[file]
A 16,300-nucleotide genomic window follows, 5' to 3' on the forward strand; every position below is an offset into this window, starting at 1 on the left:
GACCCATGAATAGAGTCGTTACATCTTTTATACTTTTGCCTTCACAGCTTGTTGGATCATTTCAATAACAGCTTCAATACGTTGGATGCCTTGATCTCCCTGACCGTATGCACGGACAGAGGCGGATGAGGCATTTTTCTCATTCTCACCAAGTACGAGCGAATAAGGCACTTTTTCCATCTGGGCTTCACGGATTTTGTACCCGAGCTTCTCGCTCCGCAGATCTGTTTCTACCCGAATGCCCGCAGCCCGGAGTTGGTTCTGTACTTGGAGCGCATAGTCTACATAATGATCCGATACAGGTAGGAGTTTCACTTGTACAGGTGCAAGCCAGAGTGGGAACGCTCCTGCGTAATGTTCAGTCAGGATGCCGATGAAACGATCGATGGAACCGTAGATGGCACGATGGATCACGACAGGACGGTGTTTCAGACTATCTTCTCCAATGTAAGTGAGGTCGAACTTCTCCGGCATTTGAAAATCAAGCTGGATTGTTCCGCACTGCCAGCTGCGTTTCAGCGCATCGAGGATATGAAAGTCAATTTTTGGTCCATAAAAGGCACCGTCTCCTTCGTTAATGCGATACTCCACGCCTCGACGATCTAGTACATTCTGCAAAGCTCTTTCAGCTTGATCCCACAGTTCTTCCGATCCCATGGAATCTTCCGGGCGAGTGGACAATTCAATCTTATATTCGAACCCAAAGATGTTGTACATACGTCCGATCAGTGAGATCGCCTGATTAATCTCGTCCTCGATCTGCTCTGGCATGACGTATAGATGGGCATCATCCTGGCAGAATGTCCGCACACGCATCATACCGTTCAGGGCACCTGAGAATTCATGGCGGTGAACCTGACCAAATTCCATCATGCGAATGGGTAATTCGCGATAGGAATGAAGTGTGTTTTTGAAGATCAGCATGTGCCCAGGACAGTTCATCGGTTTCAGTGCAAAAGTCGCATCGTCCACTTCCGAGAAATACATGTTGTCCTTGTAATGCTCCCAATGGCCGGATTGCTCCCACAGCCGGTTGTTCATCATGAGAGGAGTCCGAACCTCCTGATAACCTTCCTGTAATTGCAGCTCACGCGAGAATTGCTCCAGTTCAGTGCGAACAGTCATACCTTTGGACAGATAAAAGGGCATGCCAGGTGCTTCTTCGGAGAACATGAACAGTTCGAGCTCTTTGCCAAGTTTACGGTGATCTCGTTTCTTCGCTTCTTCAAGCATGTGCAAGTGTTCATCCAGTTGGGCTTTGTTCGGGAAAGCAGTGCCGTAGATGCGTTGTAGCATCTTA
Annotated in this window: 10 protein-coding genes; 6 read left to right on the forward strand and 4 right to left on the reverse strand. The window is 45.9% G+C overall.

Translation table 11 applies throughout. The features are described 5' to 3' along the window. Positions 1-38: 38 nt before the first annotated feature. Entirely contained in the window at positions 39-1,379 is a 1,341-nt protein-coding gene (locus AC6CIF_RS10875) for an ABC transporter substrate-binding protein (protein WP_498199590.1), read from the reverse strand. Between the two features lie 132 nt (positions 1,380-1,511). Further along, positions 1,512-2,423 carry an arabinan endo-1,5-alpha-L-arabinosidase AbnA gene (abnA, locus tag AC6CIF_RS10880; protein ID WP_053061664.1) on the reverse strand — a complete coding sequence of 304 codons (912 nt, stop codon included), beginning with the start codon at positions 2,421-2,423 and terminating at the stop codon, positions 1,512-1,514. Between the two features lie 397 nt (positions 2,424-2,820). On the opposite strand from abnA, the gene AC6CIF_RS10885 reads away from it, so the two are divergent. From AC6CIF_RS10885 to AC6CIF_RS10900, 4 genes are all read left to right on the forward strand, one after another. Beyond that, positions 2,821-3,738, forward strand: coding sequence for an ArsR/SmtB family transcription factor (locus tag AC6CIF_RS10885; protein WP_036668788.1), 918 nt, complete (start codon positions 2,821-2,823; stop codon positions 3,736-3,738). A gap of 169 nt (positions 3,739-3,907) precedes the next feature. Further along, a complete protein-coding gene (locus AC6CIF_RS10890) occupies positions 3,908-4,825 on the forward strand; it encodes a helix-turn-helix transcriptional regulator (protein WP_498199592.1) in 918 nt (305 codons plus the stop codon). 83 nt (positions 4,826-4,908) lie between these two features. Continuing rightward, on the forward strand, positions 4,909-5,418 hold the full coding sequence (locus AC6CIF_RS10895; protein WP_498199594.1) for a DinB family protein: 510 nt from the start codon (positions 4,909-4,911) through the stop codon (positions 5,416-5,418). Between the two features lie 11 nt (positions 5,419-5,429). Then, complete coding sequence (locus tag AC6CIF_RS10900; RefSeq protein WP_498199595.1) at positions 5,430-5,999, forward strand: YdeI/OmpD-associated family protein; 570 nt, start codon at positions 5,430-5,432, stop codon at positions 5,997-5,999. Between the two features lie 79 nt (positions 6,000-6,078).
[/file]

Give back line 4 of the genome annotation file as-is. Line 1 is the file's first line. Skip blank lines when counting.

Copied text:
Translation table 11 applies throughout. The features are described 5' to 3' along the window. Positions 1-38: 38 nt before the first annotated feature. Entirely contained in the window at positions 39-1,379 is a 1,341-nt protein-coding gene (locus AC6CIF_RS10875) for an ABC transporter substrate-binding protein (protein WP_498199590.1), read from the reverse strand. Between the two features lie 132 nt (positions 1,380-1,511). Further along, positions 1,512-2,423 carry an arabinan endo-1,5-alpha-L-arabinosidase AbnA gene (abnA, locus tag AC6CIF_RS10880; protein ID WP_053061664.1) on the reverse strand — a complete coding sequence of 304 codons (912 nt, stop codon included), beginning with the start codon at positions 2,421-2,423 and terminating at the stop codon, positions 1,512-1,514. Between the two features lie 397 nt (positions 2,424-2,820). On the opposite strand from abnA, the gene AC6CIF_RS10885 reads away from it, so the two are divergent. From AC6CIF_RS10885 to AC6CIF_RS10900, 4 genes are all read left to right on the forward strand, one after another. Beyond that, positions 2,821-3,738, forward strand: coding sequence for an ArsR/SmtB family transcription factor (locus tag AC6CIF_RS10885; protein WP_036668788.1), 918 nt, complete (start codon positions 2,821-2,823; stop codon positions 3,736-3,738). A gap of 169 nt (positions 3,739-3,907) precedes the next feature. Further along, a complete protein-coding gene (locus AC6CIF_RS10890) occupies positions 3,908-4,825 on the forward strand; it encodes a helix-turn-helix transcriptional regulator (protein WP_498199592.1) in 918 nt (305 codons plus the stop codon). 83 nt (positions 4,826-4,908) lie between these two features. Continuing rightward, on the forward strand, positions 4,909-5,418 hold the full coding sequence (locus AC6CIF_RS10895; protein WP_498199594.1) for a DinB family protein: 510 nt from the start codon (positions 4,909-4,911) through the stop codon (positions 5,416-5,418). Between the two features lie 11 nt (positions 5,419-5,429). Then, complete coding sequence (locus tag AC6CIF_RS10900; RefSeq protein WP_498199595.1) at positions 5,430-5,999, forward strand: YdeI/OmpD-associated family protein; 570 nt, start codon at positions 5,430-5,432, stop codon at positions 5,997-5,999. Between the two features lie 79 nt (positions 6,000-6,078).